Impurities found in AstraZeneca vaccine due to insufficient quality control

Things have been quiet around AstraZeneca in recent weeks. Now there is cause for worry yet again: researchers found impurities during inspections.

Impurities found in AstraZeneca vaccine due to insufficient quality control
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Things do not look good: despite some recent progress, reputation-wise, the vaccine from the British-Swedish vaccine manufacturer AstraZeneca is already facing yet more trouble.

What is it this time? Impurities found by researchers during tests. Critics say that the vaccine should not have been approved at all.

Much higher protein content than would be expected

The controversial AstraZeneca vaccine, which was suspended several weeks ago due to safety concerns for people under 60, is once again under fire.

In a study, a research team at the University of Ulm discovered more than 1000 human and viral proteins, mainly so-called heat shock proteins.

The protein content in the three batches under scrutiny is significantly higher than would be expected from a vaccine of this kind. Scientists disagree about the potential consequences.

Effects of the contamination

For the time being, the study has only been published as a preprint and leaves open any question about possible effects on the vaccination response, or on the efficacy of the vaccine.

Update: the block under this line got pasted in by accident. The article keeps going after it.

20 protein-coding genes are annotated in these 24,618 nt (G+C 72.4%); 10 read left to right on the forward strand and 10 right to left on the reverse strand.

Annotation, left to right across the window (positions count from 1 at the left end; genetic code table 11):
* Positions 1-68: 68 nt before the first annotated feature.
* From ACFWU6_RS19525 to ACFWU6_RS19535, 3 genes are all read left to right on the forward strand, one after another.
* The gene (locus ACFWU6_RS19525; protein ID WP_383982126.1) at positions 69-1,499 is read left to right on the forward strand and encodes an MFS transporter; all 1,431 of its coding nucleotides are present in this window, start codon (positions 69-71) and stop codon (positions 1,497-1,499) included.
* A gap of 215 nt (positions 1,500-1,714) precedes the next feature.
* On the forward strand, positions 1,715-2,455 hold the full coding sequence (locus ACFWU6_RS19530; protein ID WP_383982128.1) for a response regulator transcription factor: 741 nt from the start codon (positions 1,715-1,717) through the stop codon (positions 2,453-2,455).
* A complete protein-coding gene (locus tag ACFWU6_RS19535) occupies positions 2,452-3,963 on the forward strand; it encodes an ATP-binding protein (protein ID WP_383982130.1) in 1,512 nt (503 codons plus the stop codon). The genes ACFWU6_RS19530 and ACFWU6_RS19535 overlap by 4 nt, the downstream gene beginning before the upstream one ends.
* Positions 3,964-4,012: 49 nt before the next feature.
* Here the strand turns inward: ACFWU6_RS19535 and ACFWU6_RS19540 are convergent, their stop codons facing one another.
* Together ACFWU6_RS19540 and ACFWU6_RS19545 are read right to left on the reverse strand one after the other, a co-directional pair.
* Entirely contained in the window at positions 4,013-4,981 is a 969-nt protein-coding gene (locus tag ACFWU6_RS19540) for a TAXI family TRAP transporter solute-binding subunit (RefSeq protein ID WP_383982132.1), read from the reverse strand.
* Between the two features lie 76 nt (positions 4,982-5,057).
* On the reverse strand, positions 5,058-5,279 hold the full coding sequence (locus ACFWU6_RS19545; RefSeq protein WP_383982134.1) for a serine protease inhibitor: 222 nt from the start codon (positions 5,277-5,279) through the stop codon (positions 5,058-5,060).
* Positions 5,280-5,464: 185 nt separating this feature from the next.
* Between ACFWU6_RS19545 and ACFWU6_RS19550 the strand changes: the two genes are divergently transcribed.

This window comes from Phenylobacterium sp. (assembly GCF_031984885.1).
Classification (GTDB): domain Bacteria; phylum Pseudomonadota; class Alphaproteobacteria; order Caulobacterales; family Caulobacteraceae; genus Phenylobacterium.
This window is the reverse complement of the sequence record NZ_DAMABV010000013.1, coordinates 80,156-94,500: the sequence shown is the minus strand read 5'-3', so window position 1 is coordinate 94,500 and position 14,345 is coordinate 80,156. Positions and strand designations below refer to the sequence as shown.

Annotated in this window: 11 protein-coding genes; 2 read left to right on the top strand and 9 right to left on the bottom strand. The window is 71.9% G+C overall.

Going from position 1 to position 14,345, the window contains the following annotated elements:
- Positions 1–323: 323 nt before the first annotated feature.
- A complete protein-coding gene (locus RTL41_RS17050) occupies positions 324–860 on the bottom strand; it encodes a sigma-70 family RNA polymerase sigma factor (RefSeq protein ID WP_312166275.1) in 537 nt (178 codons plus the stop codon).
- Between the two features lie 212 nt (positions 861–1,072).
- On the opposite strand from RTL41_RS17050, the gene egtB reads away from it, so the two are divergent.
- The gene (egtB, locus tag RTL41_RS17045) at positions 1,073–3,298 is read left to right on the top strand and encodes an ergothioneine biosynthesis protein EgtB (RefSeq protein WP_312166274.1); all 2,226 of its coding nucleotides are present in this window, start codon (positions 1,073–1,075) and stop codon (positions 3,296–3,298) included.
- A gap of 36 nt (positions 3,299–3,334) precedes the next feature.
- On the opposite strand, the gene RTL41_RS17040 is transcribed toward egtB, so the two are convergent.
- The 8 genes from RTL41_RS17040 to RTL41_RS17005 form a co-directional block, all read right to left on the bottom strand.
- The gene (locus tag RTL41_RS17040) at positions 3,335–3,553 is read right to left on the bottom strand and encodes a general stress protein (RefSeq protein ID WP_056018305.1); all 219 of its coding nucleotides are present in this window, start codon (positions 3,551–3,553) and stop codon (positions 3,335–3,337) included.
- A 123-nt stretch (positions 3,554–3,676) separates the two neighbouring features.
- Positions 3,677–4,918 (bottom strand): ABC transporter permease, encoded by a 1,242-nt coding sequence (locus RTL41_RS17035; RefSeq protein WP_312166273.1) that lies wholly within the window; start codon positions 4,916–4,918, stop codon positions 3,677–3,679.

The head of the study, Stefan Kochanek, does not think that the higher protein content would have negative effects on patients receiving the active substance. But he clarifies:

However, extracellular heat shock proteins are known to modulate innate and acquired immune responses and to amplify existing inflammatory responses. They have also been linked to autoimmune responses...

Even if the proteins found do not pose any safety concerns for vaccinated people, experts are upset about a much more fundamental point.

Insufficient quality control

According to Kochanek, the unusually high number of proteins confirms that the procedures used for quality control were not extensive enough.

What upsets him is the fact that this deviation was not noticed by the responsible controllers of the European Medicines Agency (EMA) during the authorisation review:

The EMA now has a problem.

The rare but dangerous cerebral vein thromboses are probably not related to this phenomenon, according to him. Nevertheless, there was a lack of quality control.

For this reason, in his opinion, the vaccine should not have been approved at all. The company itself takes a somewhat different view.

The company says that 100 per cent purity is generally never achieved. The company, like other vaccine manufacturers, also works to the highest possible standards.

Kochanek believes that not only AstraZeneca's safety but also its efficacy can be improved by revising its manufacturing process and quality control.